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‘Suspicious Activity’ Interview with Author Mike Papantonio

'Suspicious Activity' Interview with Author Mike Papantonio
Photo Courtesy: Mike Papantonio

By: Andrew Howard

Mike Papantonio, a well-known trial lawyer and novelist, has collaborated with Christopher Paulos to create the novel Suspicious Activity, which falls under the category of legal thrillers. In this interview, Papantonio discusses the inspirations for their writing, the real-life court fights that informed their fiction, and the complex character development that brings their protagonist, Nicholas “Deke” Deketomis, to life. Papantonio and Paulos create a narrative that digs deep into the murky seas of international finance and its terrible effects on American soldiers and war contractors, using a combination of genuine examples and fascinating fiction. Join us as we look at the inspirations, obstacles, and creative processes behind this riveting courtroom thriller.

What inspired you and Christopher Paulos to delve into the world of legal thrillers, particularly with Suspicious Activity?

Mike: Chris and I have been handling a case about suspicious activity for about five years. It’s a case that is designed to compensate thousands of American soldiers and war contractors for the losses they have experienced because of the criminal conduct of both European and  US national banks.

The premise of Suspicious Activity revolves around a lawsuit to expose a bank’s support for groups causing harm overseas. What real-life events or issues influenced this storyline?

Mike: There are countless stories from clients that we represent where folks have lost husbands, wives, sisters, and brothers. There are also countless stories where our clients have lost limbs, eyesight, and the ability to speak, all directly relating to roadside bombs that were financed through washed money engineered by international banks.

Attorney Nicholas “Deke” Deketomis is the protagonist of your novel. Can you share more about his character development and what differentiates him from other legal thriller protagonists?

Mike: Deke is a character created as a composite from dozens of lawyers I have worked with and opposed for more than 40 years handling some of the most complex cases in America. Our law firm initiated the tobacco litigation in the US, we initiated the opioid litigation in the US, and we initiated the human trafficking litigation and the PFAS litigation in America.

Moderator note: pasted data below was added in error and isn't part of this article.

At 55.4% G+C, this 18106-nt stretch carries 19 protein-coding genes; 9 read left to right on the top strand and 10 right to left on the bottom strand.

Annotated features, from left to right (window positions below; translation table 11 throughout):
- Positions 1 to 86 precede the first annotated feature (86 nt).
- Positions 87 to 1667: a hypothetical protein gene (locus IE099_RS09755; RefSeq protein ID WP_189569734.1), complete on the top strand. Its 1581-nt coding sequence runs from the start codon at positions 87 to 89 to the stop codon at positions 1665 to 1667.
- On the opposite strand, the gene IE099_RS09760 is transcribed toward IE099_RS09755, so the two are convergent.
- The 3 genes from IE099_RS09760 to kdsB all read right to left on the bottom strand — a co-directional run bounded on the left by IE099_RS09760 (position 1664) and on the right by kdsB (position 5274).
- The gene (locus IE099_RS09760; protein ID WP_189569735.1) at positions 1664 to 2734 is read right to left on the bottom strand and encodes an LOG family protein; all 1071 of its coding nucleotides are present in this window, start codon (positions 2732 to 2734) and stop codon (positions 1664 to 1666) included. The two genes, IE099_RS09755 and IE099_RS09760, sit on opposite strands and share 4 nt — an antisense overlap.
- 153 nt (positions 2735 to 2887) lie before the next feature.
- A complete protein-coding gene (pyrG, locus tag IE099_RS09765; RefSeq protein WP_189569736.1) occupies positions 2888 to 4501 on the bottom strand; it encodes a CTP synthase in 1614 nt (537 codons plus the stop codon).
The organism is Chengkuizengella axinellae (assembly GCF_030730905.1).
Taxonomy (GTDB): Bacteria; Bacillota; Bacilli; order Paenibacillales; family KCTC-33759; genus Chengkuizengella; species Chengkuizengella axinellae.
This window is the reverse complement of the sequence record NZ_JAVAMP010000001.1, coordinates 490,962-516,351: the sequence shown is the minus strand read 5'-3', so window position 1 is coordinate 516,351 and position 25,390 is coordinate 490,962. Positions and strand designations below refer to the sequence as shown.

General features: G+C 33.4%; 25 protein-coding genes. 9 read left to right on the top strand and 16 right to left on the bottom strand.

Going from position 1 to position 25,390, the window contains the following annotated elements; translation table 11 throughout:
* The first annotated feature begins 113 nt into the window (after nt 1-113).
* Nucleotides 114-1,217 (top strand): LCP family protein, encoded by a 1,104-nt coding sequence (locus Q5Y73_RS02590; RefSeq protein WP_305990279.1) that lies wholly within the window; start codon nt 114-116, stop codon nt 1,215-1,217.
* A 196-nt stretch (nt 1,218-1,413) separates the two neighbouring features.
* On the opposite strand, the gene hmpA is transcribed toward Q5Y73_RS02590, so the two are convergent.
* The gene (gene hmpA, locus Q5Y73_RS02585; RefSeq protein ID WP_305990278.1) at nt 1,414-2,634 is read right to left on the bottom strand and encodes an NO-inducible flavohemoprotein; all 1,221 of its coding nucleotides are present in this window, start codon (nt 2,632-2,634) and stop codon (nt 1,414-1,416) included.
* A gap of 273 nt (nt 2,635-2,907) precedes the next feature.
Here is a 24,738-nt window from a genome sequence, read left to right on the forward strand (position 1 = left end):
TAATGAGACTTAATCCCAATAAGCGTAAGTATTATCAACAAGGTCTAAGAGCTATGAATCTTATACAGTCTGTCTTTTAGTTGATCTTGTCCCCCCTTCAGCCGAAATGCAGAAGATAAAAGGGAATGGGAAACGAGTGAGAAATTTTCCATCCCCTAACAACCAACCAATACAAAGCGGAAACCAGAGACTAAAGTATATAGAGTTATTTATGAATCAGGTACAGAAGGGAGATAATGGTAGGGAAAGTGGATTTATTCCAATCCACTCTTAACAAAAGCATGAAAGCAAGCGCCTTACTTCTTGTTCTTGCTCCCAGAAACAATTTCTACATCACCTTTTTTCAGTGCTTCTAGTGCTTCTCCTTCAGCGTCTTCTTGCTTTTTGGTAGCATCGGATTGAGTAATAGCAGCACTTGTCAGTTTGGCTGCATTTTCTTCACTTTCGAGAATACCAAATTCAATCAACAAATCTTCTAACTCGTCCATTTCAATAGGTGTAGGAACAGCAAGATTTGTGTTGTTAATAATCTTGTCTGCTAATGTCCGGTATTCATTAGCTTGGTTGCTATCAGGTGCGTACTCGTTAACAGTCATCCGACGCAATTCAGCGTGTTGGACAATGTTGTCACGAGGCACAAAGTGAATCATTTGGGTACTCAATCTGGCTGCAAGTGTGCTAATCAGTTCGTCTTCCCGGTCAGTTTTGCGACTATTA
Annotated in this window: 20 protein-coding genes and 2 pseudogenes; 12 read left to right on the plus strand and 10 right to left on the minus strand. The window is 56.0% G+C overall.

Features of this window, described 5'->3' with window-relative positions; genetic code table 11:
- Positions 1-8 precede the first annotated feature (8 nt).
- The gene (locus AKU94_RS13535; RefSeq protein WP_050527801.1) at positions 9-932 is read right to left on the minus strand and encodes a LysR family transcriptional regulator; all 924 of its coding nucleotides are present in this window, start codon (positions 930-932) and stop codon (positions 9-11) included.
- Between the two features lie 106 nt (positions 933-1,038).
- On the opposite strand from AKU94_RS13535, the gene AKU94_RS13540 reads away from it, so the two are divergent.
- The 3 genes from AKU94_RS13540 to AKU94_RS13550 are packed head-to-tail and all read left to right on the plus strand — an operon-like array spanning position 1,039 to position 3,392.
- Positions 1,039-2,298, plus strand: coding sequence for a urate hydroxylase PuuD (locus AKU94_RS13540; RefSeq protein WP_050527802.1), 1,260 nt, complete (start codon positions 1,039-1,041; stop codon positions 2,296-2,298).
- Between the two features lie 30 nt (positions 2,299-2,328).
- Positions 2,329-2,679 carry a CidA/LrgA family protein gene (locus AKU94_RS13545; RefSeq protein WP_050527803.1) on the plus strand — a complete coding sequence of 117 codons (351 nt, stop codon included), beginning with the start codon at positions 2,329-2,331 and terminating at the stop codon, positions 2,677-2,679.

Additionally, my law firm has handled 87 of the most significant pharmaceutical cases in this country. From that experience, I have had the opportunity to borrow the qualities of both the best claimant lawyers and the best corporate defense lawyers in this country to shape the character of Deke. I’ve made it a point not to create a character without flaws and, hopefully, a character that most readers can relate to.

The backdrop of the Iraq and Afghanistan Wars plays a significant role in the narrative, particularly with the introduction of IEDs and EFPs. How did you balance incorporating real-world events into fiction while maintaining authenticity and sensitivity?

Mike: The story involving the abundance of the dozens of types of roadside bombs that have taken the lives of soldiers all over the world is a story that basically writes itself. The facts overwhelmingly point to a quality of corporate corruption and political dysfunction that is unmatched in American history. The story is driven more by reality than fiction, which always has a tendency to create an authentic narrative.

The involvement of a global bank in funding terrorist activities raises questions about the intersection of finance and morality. What themes or messages did you aim to explore through this aspect of the story?

Mike: One primary theme that emerges in the book is that the American justice system has evolved into a two tier quality of justice. We now have a system where Harvard, Yale, and Princeton level MBAs have carved out a special quality of treatment from the Department of Justice. 

These people don’t look like criminals. They wear three-piece Armani suits and Rolex watches and are certain that they will be forgiven for a level of criminality that results in the loss of human life. Justice for them is having to pay fines and damage compensation at worst, regardless of the number of human lives that are lost as a result of their conduct. On the other hand, an 18-year-old with a hoodie selling marijuana on a street corner is more likely to suffer a five-year prison sentence.

Download: “Suspicious Activity: A Legal Thriller.”


Published By: Aize Perez

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